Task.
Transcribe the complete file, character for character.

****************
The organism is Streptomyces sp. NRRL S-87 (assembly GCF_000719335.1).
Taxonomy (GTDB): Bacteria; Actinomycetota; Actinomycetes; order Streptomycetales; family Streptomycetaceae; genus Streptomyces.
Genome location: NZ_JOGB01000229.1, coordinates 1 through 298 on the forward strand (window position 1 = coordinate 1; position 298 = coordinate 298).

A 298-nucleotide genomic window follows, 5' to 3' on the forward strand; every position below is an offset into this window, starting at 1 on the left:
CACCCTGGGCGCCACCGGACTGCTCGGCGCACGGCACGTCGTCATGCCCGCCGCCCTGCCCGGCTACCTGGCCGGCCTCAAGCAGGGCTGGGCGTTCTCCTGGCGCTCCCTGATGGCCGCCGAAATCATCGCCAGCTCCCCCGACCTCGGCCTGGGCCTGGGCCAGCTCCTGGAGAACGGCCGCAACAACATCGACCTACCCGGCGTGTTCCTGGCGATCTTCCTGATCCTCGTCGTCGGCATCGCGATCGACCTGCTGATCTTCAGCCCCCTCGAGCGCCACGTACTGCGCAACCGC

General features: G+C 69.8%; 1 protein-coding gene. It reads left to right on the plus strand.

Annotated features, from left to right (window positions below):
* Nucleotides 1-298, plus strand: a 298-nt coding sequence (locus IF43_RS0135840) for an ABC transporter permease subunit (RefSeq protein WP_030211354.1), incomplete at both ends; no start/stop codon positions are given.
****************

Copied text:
The organism is Streptomyces sp. NRRL S-87 (assembly GCF_000719335.1).
Taxonomy (GTDB): Bacteria; Actinomycetota; Actinomycetes; order Streptomycetales; family Streptomycetaceae; genus Streptomyces.
Genome location: NZ_JOGB01000229.1, coordinates 1 through 298 on the forward strand (window position 1 = coordinate 1; position 298 = coordinate 298).

A 298-nucleotide genomic window follows, 5' to 3' on the forward strand; every position below is an offset into this window, starting at 1 on the left:
CACCCTGGGCGCCACCGGACTGCTCGGCGCACGGCACGTCGTCATGCCCGCCGCCCTGCCCGGCTACCTGGCCGGCCTCAAGCAGGGCTGGGCGTTCTCCTGGCGCTCCCTGATGGCCGCCGAAATCATCGCCAGCTCCCCCGACCTCGGCCTGGGCCTGGGCCAGCTCCTGGAGAACGGCCGCAACAACATCGACCTACCCGGCGTGTTCCTGGCGATCTTCCTGATCCTCGTCGTCGGCATCGCGATCGACCTGCTGATCTTCAGCCCCCTCGAGCGCCACGTACTGCGCAACCGC

General features: G+C 69.8%; 1 protein-coding gene. It reads left to right on the plus strand.

Annotated features, from left to right (window positions below):
* Nucleotides 1-298, plus strand: a 298-nt coding sequence (locus IF43_RS0135840) for an ABC transporter permease subunit (RefSeq protein WP_030211354.1), incomplete at both ends; no start/stop codon positions are given.